Library filed under Legal from Ohio
The developer of the US’ first freshwater wind farm in the Great Lakes has appealed against over-restrictive operating restrictions on the approval it received last month. After a long permitting journey to satisfy 14 federal, state and local agencies, the 20.7MW Icebreaker in Lake Erie was unanimously approved by the Ohio Power Siting Board (OPSB) in May.
The Lake Erie Energy Development Corp. (LEEDCo) has asked the board to reconsider its decision so that the plans to build and operate the six-turbine demonstration project eight miles off Cleveland’s shoreline can move forward.
NexGen purchased a wind turbine from Elecon Engineering, through Reflecting Blue, and erected the turbine next to Conneaut Middle School. The turbine at CMS occasionally produced electricity, but was never officially commissioned and had repeated technical problems, said Bradley Barmen, attorney for NexGen.
In its trial brief, NexGen sets out nine points that it will try to prove. Beyond the manufacturing issues and the hydraulic power issue, NexGen claims that the three turbines the company purchased from Elecon Engineering and Reflecting Blue Technologies are not fit to produce electricity, that they do not have a 20-year lifespan, and that the turbines were not certified with India’s Centre for Wind Energy Technology, which regulates wind turbines in India, where the turbine installed at CMS was built.
The page includes a legal challenge of the Department of Energy’s and U.S. Army Corps of Engineers’ funding and authorization of the Icebreaker Wind Project, a first-of-its-kind proposed offshore wind energy facility in Lake Erie with a price tag in excess of $40 million that is expressly intended to spur future development of offshore industrial wind energy in the Great Lakes Region and beyond. A portion of the complaint is provided below. The full complaint can be accessed from the document link(s) on this page.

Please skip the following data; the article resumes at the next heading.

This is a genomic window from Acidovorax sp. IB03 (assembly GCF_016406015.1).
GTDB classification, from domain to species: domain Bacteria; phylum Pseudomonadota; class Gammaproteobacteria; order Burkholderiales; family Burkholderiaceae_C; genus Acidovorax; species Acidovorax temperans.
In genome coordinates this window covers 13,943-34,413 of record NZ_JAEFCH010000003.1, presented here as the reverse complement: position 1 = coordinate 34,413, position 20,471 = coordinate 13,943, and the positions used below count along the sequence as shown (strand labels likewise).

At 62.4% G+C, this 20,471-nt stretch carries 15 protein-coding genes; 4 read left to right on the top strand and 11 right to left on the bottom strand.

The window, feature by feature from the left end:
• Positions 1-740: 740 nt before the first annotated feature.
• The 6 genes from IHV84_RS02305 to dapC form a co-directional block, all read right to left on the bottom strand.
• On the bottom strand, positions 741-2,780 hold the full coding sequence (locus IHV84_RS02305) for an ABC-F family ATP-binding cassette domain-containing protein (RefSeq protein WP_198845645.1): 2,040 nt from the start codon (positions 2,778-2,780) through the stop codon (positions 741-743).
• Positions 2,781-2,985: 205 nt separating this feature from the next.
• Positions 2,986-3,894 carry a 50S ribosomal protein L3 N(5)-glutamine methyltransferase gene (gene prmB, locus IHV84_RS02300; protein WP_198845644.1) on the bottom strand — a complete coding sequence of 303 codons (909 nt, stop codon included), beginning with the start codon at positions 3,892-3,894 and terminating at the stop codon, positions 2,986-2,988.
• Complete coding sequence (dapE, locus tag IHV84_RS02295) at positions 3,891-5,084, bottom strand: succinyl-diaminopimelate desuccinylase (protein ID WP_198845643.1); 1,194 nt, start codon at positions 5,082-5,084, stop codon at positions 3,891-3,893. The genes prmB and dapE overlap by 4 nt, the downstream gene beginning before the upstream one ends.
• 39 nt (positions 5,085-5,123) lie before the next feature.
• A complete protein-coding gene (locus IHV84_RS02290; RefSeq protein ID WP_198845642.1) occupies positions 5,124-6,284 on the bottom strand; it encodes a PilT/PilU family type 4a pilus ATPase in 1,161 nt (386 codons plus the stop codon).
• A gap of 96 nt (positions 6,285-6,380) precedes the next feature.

“Buckeye Wind LLC and Champaign Wind LLC have relinquished the Certificates of Environmental Compatibility and Public Need issued for the Buckeye Wind project as construction activities have not commenced as required under the certificates,” according to a statement issued by Viola Baumann of Innogy – the Germany-based parent company of Buckeye Wind.
Buckeye Wind LLC and Champaign Wind LLC, who collectively sought and received approval to construct the Buckeye I and Buckeye II wind energy facilities, have now withdrawn their applications and surrendered their certificates of environmental compatibility and public need. The notices of withdrawal are available at the document links on this page.
In early 2018, Seneca Wind LLC initiated the process before the Ohio Power Siting Board to secure authorization to construct and operate a 70 turbine (up to 200 MW) wind energy facility on 25,000 acres of leased land situated in Seneca County, Ohio. This letter submitted to the Siting Board states that Seneca Wind LLC wishes to withdraw its application from consideration.
The application for the Black Fork wind energy facility was initially submitted to the Ohio Power Siting Board (OPSB) on March 10, 2011. The project, if constructed would have included up to 91 turbines (up to 200 MW) across 14,500 acres in Richland and Crawford counties, Ohio. There was significant opposition to the project but it was granted a permit by the state. In December 2018, the Ohio Supreme Court ruled in a 5-2 decision that OPSB wrongfully granted the project an extension to the date on which construction was to begin from January 2017 to January 2019. The Court found that the change was an amendment to the permit and required a more extensive review process and would subject the project to more onerous state setback distances.